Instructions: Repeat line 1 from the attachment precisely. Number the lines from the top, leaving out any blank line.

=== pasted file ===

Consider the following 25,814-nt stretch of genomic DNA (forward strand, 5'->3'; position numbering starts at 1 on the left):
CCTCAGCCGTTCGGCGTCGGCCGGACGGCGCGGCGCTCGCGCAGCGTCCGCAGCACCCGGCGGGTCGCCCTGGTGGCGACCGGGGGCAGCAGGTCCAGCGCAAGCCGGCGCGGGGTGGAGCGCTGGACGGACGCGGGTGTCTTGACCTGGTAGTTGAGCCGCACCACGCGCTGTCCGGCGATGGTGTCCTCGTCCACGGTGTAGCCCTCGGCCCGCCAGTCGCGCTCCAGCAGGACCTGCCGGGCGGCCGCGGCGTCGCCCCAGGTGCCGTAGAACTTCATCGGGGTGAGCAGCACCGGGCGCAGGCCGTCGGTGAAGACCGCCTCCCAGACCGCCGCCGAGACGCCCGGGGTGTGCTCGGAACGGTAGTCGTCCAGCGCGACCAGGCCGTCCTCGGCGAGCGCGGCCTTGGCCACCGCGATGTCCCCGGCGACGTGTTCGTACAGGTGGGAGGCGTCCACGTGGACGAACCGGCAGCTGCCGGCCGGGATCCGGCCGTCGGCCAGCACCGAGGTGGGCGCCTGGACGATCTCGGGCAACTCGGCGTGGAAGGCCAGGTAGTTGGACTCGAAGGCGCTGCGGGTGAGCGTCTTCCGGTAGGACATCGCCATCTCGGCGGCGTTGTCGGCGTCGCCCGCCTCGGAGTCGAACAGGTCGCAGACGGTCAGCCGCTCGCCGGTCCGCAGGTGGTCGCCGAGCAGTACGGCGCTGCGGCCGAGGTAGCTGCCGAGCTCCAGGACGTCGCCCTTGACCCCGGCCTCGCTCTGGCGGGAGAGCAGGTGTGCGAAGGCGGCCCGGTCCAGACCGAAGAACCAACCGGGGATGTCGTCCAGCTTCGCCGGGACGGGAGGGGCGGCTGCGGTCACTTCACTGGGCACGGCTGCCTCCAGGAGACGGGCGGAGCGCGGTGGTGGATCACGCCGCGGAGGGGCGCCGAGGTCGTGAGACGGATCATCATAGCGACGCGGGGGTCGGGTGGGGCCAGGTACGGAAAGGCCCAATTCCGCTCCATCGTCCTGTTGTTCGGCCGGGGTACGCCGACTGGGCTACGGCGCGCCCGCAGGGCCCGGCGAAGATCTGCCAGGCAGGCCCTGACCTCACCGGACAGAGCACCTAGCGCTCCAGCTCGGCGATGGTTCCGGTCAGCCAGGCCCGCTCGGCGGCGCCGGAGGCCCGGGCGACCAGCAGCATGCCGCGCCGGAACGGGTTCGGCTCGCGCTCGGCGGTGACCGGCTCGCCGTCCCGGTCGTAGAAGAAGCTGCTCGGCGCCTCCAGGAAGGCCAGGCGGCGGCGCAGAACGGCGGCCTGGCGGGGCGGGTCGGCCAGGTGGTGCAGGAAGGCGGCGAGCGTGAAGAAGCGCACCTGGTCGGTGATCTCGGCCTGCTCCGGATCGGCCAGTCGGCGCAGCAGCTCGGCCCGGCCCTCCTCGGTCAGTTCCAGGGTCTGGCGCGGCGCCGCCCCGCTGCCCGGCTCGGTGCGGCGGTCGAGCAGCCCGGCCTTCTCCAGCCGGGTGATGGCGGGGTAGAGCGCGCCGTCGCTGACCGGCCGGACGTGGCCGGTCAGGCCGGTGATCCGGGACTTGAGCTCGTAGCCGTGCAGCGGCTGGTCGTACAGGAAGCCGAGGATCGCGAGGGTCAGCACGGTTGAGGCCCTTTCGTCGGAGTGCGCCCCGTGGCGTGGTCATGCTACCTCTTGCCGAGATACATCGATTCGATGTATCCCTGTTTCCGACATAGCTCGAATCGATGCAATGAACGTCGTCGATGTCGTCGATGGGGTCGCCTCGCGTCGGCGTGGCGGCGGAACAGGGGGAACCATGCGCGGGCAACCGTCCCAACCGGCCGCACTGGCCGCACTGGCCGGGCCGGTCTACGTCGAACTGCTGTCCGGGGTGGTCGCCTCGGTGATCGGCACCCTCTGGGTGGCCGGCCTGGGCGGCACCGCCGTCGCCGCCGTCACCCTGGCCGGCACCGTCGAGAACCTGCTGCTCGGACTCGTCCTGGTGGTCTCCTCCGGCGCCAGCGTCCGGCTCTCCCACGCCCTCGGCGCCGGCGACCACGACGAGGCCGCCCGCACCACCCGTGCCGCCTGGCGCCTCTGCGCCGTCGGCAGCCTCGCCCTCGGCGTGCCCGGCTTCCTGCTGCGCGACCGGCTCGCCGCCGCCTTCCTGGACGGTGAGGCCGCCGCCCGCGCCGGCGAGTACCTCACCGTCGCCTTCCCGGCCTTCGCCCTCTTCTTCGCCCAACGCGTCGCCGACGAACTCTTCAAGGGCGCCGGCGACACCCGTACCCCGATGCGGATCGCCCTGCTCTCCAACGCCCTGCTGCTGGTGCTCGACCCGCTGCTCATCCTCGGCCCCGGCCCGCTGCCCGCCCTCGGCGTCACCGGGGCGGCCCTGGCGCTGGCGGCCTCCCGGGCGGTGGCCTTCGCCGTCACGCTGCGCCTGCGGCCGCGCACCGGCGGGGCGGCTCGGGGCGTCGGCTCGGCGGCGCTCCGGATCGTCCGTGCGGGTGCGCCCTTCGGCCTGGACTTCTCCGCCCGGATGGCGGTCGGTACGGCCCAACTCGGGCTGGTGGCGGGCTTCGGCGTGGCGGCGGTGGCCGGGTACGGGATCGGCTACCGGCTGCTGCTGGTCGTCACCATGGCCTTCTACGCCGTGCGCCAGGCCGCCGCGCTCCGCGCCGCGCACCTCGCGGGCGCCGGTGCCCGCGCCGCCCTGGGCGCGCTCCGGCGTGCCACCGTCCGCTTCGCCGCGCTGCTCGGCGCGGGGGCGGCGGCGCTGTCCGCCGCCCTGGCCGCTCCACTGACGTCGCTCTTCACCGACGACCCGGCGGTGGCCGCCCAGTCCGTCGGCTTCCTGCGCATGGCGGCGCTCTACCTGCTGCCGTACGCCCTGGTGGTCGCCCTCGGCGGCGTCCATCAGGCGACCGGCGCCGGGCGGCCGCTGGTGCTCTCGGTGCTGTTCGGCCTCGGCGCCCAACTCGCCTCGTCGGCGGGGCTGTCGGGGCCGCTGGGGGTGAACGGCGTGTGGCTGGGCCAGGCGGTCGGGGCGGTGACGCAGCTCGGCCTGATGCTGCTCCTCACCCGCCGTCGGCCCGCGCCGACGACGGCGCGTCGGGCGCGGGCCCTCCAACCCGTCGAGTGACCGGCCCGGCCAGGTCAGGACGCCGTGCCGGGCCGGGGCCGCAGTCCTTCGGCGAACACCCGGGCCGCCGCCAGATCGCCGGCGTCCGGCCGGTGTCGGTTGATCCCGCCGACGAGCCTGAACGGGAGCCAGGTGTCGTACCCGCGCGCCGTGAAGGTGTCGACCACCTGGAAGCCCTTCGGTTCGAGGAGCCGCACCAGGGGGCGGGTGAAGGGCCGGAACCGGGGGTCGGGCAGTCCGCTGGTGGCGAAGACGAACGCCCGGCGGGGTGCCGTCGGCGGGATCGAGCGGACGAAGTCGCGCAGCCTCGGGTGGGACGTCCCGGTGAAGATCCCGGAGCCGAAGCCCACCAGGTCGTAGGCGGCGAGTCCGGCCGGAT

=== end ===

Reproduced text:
Consider the following 25,814-nt stretch of genomic DNA (forward strand, 5'->3'; position numbering starts at 1 on the left):